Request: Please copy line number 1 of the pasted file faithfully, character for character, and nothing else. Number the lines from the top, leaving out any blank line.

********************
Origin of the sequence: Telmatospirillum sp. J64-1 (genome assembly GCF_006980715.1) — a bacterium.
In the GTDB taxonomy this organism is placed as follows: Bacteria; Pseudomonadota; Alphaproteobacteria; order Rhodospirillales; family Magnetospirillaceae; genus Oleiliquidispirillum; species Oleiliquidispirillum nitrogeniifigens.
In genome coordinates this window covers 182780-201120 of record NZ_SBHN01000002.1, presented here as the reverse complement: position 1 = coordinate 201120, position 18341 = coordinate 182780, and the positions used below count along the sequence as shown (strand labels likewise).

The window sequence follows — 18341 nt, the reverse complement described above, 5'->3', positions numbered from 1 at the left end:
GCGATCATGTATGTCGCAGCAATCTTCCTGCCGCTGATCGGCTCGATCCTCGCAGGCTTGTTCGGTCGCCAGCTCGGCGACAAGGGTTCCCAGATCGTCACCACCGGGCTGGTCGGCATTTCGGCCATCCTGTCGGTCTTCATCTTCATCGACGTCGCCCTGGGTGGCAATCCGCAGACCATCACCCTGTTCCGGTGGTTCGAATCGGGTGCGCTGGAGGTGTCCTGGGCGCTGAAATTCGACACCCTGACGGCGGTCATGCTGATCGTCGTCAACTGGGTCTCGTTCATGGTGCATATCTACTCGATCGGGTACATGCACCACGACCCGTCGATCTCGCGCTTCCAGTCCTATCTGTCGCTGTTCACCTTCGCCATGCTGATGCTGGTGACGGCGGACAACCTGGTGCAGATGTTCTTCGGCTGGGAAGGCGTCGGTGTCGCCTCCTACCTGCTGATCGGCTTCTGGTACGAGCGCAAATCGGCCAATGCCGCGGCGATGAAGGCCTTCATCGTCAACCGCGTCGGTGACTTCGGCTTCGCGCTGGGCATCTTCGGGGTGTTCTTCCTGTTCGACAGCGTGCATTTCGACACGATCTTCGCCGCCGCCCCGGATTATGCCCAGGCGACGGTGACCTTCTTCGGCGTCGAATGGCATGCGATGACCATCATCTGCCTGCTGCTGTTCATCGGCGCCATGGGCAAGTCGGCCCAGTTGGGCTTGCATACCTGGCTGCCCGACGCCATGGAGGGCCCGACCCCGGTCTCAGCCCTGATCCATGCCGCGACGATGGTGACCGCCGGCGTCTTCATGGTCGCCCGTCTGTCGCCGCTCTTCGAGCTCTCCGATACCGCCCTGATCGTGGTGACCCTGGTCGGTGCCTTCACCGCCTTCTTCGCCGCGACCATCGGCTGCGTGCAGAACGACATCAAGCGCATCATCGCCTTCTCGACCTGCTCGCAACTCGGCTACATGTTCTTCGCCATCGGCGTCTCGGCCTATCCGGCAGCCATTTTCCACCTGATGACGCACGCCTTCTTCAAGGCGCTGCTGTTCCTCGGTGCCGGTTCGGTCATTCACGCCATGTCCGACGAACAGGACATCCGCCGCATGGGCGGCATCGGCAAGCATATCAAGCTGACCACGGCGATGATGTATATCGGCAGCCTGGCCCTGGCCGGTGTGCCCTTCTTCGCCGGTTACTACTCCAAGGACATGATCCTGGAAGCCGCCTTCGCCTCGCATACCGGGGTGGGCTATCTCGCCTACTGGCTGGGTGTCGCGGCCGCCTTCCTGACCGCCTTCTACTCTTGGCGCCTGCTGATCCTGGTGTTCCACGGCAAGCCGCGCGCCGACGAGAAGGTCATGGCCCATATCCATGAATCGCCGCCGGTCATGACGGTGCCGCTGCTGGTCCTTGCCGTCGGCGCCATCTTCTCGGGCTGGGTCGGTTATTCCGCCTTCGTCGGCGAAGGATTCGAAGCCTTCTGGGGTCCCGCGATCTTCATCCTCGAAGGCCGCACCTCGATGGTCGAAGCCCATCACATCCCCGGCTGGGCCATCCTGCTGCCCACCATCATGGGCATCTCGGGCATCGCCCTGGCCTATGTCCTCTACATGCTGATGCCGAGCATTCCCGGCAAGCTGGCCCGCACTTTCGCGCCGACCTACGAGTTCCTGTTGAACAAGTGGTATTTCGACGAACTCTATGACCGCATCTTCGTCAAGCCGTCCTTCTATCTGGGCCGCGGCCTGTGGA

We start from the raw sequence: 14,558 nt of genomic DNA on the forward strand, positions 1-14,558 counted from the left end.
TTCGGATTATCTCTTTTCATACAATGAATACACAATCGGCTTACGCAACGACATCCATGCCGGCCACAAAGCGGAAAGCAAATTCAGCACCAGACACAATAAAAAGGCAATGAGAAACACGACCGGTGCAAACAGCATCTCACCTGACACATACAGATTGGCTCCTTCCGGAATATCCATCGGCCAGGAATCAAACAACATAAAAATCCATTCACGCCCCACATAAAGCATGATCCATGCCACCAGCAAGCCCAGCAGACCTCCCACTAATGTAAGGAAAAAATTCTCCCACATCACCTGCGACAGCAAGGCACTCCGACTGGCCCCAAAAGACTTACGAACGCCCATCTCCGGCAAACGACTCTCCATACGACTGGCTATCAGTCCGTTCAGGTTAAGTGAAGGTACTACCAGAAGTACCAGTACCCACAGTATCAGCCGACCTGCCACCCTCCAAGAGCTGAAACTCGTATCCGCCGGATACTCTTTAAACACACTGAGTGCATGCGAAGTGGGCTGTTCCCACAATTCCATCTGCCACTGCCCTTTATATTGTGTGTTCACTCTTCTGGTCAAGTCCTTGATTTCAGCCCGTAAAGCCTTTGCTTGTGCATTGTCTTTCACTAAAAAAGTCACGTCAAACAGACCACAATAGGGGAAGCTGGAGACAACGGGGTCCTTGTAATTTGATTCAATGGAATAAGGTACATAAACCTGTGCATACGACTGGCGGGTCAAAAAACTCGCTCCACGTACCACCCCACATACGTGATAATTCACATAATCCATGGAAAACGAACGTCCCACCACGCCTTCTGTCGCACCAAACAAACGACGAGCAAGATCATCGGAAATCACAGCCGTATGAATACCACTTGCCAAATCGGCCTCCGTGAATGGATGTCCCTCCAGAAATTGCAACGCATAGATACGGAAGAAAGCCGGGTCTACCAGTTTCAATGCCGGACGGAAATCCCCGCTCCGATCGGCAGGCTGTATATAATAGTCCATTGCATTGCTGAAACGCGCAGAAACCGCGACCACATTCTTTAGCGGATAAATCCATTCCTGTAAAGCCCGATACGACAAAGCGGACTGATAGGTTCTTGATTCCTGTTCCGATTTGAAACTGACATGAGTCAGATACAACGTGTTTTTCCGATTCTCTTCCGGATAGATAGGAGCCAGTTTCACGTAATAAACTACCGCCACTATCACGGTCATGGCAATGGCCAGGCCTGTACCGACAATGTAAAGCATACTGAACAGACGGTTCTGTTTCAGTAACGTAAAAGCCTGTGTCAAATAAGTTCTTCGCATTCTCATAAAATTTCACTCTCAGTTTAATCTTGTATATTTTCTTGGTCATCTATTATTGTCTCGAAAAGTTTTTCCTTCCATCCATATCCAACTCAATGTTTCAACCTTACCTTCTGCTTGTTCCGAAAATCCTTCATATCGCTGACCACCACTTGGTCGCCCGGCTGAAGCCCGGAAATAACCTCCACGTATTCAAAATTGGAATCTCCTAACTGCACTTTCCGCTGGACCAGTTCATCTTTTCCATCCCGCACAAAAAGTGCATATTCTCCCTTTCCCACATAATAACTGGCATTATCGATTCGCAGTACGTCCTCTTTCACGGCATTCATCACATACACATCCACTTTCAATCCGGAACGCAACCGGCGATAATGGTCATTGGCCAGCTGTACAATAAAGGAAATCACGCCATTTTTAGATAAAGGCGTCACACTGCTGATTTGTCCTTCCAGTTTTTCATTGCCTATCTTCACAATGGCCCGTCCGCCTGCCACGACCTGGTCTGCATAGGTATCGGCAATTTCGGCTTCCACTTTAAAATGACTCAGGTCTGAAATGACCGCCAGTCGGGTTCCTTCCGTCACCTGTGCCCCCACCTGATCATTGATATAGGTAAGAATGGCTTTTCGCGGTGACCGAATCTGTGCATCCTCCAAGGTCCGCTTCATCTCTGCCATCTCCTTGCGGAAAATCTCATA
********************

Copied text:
Origin of the sequence: Telmatospirillum sp. J64-1 (genome assembly GCF_006980715.1) — a bacterium.